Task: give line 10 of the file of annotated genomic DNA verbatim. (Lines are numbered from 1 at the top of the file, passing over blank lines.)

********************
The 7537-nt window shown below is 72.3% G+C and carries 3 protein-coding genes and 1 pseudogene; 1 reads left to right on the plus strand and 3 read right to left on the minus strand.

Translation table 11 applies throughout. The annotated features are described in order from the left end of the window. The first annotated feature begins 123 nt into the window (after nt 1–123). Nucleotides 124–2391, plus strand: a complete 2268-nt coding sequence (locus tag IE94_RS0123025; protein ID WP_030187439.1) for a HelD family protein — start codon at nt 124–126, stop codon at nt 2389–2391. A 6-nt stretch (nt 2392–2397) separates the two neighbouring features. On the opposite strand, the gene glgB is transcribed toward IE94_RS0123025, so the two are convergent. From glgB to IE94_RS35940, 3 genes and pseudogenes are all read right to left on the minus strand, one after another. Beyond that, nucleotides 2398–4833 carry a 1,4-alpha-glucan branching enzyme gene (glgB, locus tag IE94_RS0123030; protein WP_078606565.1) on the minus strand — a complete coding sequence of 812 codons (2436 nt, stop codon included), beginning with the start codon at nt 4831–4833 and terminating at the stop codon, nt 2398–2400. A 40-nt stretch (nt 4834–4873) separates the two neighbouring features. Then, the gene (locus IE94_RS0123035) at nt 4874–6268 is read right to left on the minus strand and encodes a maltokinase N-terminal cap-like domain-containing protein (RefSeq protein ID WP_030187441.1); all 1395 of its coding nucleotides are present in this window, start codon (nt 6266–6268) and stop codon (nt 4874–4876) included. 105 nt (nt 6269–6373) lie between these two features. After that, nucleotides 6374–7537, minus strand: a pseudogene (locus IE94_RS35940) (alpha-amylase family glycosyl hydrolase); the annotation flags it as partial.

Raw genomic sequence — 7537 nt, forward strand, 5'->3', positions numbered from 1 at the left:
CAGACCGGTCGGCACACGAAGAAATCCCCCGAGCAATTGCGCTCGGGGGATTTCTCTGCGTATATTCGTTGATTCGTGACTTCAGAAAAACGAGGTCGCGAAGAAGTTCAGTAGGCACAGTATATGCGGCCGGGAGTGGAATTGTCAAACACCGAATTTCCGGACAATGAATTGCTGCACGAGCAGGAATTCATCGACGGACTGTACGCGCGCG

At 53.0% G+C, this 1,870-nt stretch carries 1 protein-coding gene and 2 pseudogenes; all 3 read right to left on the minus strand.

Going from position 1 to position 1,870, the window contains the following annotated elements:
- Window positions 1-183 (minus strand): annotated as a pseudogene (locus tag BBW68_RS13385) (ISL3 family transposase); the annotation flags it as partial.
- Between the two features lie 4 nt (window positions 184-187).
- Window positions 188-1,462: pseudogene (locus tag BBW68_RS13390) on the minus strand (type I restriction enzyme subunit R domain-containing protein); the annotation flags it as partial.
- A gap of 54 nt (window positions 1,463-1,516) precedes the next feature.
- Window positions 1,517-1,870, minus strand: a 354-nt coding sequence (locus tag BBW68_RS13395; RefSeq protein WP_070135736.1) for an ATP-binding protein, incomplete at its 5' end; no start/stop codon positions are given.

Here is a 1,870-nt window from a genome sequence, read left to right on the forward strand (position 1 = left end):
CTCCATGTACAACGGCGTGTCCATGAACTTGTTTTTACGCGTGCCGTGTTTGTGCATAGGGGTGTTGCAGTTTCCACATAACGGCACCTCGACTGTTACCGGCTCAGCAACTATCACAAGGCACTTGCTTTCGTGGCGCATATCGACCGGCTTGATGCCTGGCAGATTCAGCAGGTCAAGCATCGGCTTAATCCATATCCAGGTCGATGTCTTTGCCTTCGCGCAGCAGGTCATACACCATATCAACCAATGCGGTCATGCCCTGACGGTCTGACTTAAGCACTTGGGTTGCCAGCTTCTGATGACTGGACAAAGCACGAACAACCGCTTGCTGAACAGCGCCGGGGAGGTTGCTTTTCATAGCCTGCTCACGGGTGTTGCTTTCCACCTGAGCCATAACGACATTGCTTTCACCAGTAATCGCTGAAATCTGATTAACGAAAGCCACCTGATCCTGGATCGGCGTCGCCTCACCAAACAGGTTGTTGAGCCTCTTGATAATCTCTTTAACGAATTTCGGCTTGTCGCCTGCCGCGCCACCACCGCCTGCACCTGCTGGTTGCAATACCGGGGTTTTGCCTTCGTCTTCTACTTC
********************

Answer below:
- A gap of 54 nt (window positions 1,463-1,516) precedes the next feature.